Whatever you did on Memorial Day, this baby boomer thought about its purpose

Memorial Day is a holiday. But many of us tend to forget why. Not Rolland Smith, though. The former anchorman at WCBS-TV in New York City still remembers how Memorial Day was celebrated when we were kids. And tries to not to forget that, even today.

So many of us were able to enjoy the Memorial Day weekend. Typically it is a bonus day of delight, barbecues, picnics along with family & friend gatherings, and dodging the rain drops, as least in my area.

Rolland Smith … long-time television news anchorman in New York.

In my youth though, the celebration of Memorial Day was different. It was a day of remembrance, honor, and appreciation of those who died in service to our nation. We had our gatherings too, but they were always after a parade, to honor them.

I lived in a small village and parades were loosely organized. School bands marched playing Souza’s patriotic tunes and the military service anthems. Boy Scouts, Girl Scouts, and Cub Scouts marched in uneven lines as the local fife and drum corps headed up the volunteer firemen and the police contingent. The Ladies Auxiliary from the VFW posts marched too. They always seemed to strut with a grace that the vets couldn’t muster.

My friends and I rode our bikes festooned with red, white, and blue crinkled crepe paper woven in the wheel spokes. We inserted a piece of cardboard attached to the bike frame into the spokes too, so that it rattled like a motor as the wheel turned. We kids would ride between the marching groups. Little American flags taped to our handlebars fluttered in the peddled breezes.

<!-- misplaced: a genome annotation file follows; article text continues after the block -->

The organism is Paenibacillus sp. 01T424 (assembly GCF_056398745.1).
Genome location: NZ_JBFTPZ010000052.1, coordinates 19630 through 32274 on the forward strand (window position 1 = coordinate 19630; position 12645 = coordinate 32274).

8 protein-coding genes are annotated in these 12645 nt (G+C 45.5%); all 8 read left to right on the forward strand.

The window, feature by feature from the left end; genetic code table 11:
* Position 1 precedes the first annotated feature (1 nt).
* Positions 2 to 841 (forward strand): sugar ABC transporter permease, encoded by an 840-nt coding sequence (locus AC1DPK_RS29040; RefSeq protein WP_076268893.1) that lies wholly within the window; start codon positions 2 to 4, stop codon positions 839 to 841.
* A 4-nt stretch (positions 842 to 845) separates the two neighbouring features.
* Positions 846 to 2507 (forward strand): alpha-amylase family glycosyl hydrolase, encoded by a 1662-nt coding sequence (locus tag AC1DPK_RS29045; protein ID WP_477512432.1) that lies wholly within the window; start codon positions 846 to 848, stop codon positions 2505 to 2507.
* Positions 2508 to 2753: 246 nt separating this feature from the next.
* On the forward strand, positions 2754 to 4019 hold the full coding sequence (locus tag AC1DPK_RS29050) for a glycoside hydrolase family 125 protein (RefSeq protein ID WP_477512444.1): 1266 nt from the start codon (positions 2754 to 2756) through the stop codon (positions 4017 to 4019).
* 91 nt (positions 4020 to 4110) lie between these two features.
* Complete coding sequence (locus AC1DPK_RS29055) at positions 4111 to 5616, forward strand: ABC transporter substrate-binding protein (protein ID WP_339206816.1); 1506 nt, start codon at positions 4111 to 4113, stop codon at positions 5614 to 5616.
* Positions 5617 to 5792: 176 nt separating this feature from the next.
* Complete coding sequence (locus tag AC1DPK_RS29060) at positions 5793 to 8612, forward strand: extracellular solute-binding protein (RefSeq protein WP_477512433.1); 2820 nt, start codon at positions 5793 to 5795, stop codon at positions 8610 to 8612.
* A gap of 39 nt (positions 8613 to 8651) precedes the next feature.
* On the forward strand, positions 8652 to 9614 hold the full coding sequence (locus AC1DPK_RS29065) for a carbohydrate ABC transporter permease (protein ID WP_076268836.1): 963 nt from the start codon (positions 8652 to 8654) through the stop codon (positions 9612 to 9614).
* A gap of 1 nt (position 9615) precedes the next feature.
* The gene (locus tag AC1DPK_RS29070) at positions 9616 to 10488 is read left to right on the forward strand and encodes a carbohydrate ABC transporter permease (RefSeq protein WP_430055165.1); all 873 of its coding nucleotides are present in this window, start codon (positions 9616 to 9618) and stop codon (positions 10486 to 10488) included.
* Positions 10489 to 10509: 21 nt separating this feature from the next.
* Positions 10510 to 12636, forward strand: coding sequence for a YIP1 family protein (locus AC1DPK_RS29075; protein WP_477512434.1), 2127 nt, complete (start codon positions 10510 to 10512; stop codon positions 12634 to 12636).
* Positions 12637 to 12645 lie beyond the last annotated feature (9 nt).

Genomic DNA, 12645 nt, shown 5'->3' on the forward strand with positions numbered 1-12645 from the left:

The guests of honor were always the veterans. Some wore their old uniforms and proudly displayed battle and campaign ribbons. Tight-fitting uniforms never kept the bulges of time from being noticeable. Their step, however, was proud as they kept their eyes ahead and heads held high.

The veteran contingents marched together by the war in which they served. In my small town in central New York, the largest groups at that time were the vets from World War Two; that war had ended only a few years earlier. Then came the doughboys from World War One. They were older and fewer. The oldest veterans, two from the Spanish-American War, rode in a convertible at the head of the parade. The next year they were gone, and a Medal of Honor recipient rode at the head of the parade.

The parade ended at a local monument honoring all those from the area who had died in war. Their names were embossed in bas-relief bronze on a plaque bolted to chiseled granite.

Memorial Day celebrations in those days engendered a reverence for the fallen. Even as youngsters we felt a connection to those who had passed. We all knew someone whose father didn’t come home, and we all stood straight and still for Taps.

Little did we know then that Korea, Quemoy and Matsu, Vietnam, Iraq One, Grenada and Iraq Two and Afghanistan and so many other wars in so many other places would follow, and that there would be new war veterans marching to honor the fallen.

Wouldn’t it be wonderful if in some future Memorial Day, we would have no new names to remember?

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